When the sports arena that anchors the $4.9 billion Atlantic Yards project finally opens in September, after more than eight years of lawsuits and construction delays, it will undoubtedly transform Downtown Brooklyn.Downtown Brooklyn? Didn't the Times more than five years ago acknowledge in a mega-correction that Downtown Brooklyn was an inaccurate designation for the project?
In a 4/17/11 article about living in Prospect Heights, the Times included Atlantic Yards and the arena site within the bounds of the neighborhood. See graphic at right.
(Arguably, the northern and western edges of the arena site, which border wide avenues, might extend Downtown Brooklyn. But walk down Dean Street from the surface parking lot on the southeast block of the site, and enter from Dean Street? That's not Downtown.)
Also, was it merely "more than eight years of lawsuits and construction delays"? What about Forest City Ratner's desperate search for new capital, from a Russian oligarch seeking to burnish his image to Chinese investors seeking green cards?
Pitting "most officials" vs. "some residents"
The initial paragraph continues:
But will the 19,000-seat Barclays Center, soon to be home to the Nets and host to Jay-Z, the circus and 200 other events a year, help its neighborhood become an epicenter of entertainment and commerce, as most officials predict? Or will it be a vortex of traffic, trash and other civic headaches, as some residents fear?So it's "most officials" vs. "some residents"? What if it's both?
After all, what "most officials" predict is not exactly a stretch, since an arena, by definition, attracts certain kind of entertainment and commerce.
And won't it create a vortex of traffic, as the Times itself has warned, as well as other untoward local effects, as Atlantic Yards Watch regularly documents?
Groundbreaking this spring
The second paragraph:
Wedged into the triangle between Flatbush and Atlantic Avenues, on top of a rebuilt transit hub, the arena has already closed streets, bred rats and infuriated neighbors during its construction. And the ribbon-cutting will not be the end. Forest City Ratner intends to break ground this spring on the first of 16 more buildings planned for the area around the stadium: a 32-story residential tower that could make pioneering use of lower-cost modular construction.Well, to be precise, it's actually a triangle plus rectangle, since three of the four streets around the arena meet at right angles. And it's adjacent to a transit hub, but on top of one new staircase.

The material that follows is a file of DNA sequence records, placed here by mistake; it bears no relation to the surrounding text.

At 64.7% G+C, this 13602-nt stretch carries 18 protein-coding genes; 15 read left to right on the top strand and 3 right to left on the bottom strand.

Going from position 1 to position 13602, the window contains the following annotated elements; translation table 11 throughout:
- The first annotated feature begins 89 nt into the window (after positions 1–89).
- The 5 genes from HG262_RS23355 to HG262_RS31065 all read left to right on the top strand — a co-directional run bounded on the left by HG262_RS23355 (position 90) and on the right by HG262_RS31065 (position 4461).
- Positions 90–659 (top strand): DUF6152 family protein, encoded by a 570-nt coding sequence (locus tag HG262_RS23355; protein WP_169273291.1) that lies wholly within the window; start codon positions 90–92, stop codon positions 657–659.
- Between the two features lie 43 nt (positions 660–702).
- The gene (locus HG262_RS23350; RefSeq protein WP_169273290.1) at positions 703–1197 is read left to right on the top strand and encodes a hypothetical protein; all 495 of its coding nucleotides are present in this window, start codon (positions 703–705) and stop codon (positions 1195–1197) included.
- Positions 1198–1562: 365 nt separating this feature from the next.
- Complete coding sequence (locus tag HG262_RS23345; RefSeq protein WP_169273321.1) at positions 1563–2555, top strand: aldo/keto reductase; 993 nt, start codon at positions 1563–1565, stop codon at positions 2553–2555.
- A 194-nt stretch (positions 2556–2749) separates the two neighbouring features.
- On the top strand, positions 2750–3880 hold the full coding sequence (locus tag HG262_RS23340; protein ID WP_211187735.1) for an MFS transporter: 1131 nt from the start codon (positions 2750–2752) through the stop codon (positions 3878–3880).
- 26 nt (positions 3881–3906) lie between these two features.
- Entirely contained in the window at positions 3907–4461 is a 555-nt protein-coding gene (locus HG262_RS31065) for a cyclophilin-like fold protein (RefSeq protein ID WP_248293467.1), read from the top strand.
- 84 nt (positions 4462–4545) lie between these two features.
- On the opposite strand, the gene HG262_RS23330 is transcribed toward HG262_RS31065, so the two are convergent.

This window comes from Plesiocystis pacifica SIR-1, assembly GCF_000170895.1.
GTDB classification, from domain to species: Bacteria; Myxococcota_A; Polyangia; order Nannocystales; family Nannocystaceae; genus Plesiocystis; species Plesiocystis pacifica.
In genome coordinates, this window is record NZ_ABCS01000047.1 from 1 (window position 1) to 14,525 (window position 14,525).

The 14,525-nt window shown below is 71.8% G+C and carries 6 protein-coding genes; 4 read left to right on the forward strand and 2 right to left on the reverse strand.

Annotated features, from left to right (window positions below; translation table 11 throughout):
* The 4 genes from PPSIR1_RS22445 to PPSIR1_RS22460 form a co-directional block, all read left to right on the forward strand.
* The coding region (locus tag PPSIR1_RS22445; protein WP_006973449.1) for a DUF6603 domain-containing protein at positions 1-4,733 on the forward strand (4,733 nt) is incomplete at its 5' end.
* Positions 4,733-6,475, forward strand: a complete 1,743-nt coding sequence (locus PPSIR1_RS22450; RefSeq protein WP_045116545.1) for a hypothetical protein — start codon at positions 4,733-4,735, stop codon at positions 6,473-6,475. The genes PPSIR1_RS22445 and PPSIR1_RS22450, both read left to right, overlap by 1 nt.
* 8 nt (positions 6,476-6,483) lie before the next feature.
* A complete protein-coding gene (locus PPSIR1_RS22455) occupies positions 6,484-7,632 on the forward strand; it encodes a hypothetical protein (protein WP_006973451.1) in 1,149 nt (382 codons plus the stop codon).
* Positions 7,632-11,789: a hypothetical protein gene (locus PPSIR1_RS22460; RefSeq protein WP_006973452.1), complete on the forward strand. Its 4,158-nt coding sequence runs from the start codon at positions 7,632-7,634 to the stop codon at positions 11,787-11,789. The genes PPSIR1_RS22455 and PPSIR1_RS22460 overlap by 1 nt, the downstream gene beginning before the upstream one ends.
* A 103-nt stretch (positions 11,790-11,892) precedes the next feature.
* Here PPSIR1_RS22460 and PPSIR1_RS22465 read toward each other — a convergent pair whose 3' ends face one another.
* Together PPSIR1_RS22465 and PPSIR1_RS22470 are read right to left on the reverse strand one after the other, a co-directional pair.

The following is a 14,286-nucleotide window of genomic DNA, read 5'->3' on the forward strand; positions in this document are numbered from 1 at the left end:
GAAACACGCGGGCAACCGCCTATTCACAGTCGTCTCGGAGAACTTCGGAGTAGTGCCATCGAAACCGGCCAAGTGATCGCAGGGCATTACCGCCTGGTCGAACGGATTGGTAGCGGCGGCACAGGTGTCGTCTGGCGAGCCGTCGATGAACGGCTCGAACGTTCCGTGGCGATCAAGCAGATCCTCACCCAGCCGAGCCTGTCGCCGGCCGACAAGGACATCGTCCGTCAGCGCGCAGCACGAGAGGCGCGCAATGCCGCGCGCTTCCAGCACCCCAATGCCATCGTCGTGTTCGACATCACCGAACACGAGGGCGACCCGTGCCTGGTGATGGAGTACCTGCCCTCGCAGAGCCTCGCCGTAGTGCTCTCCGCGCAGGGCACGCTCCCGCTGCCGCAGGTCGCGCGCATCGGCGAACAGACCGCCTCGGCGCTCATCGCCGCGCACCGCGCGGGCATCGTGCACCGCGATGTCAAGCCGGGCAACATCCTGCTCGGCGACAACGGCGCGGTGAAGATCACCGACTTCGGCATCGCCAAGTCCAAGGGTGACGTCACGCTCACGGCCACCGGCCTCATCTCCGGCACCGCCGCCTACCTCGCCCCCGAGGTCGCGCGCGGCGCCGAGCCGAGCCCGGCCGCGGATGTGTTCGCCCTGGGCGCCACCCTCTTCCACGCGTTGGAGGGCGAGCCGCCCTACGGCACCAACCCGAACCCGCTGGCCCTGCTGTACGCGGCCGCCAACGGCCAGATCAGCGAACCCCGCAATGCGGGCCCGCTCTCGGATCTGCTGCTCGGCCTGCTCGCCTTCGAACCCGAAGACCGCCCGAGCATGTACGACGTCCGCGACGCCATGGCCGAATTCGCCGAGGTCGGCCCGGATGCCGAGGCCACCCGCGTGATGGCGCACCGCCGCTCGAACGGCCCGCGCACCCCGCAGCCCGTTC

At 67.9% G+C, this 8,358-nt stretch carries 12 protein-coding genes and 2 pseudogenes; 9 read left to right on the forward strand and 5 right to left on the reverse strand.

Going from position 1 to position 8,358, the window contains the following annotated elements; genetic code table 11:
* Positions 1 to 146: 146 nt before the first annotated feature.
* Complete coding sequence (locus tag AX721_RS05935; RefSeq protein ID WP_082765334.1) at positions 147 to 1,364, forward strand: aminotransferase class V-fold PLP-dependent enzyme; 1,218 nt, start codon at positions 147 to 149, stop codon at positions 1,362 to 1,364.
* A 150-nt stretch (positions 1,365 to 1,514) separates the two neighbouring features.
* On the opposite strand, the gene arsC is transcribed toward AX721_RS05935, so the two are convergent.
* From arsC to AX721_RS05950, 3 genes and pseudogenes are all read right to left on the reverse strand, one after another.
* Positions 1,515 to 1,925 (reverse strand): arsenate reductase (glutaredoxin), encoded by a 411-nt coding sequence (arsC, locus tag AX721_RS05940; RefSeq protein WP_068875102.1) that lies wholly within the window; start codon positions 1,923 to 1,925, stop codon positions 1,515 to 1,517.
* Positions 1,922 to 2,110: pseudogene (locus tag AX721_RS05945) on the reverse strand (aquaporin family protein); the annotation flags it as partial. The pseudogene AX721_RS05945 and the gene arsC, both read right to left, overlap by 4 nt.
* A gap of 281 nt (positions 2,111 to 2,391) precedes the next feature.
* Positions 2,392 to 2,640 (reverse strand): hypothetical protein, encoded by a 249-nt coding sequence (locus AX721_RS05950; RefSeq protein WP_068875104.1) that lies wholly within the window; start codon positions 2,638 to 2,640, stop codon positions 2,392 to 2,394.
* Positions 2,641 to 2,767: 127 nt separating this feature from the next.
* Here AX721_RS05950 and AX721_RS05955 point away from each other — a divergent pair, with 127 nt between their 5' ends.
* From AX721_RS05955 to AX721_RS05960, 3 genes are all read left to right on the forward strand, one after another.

As for Forest City Ratner's intentions to break ground "this spring," keep in mind that the developer's been moving the timetable back steadily.
(I do think they must break ground before the arena opens, for reasons I will explain next week. But I think there's a good chance the modular announcement was used to pressure construction unions.)
The flourishing of Brooklyn?
The final paragraph:
The ambition of Atlantic Yards speaks to the flourishing of Brooklyn development in general: from rental high-rises downtown to boutique hotels in Williamsburg to big-box stores in East New York. Walmart is hoping to muscle its way there this year, having already made donations to the community and the charity of Marty Markowitz, the borough president.Actually, Brooklyn's been doing pretty well--except in office space--all these years. The ambition of Atlantic Yards speaks to Forest City Ratner's creative effort to raise capital and cut costs, often with the help of the city and state.
The Times's orbit
It's worth noting that the overview article breaks down predicts by journalistic beats--courts, the economy, immigration, etc.--and, among the outer boroughs, only Brooklyn gets its own section.
So, even though Brooklyn gets far less attention than it deserves--how many reporters does the Times have assigned to the borough of 2.4 million? one, maybe two--it's better off than the Bronx. Many fewer readers, advertisers, and indie creatives up there.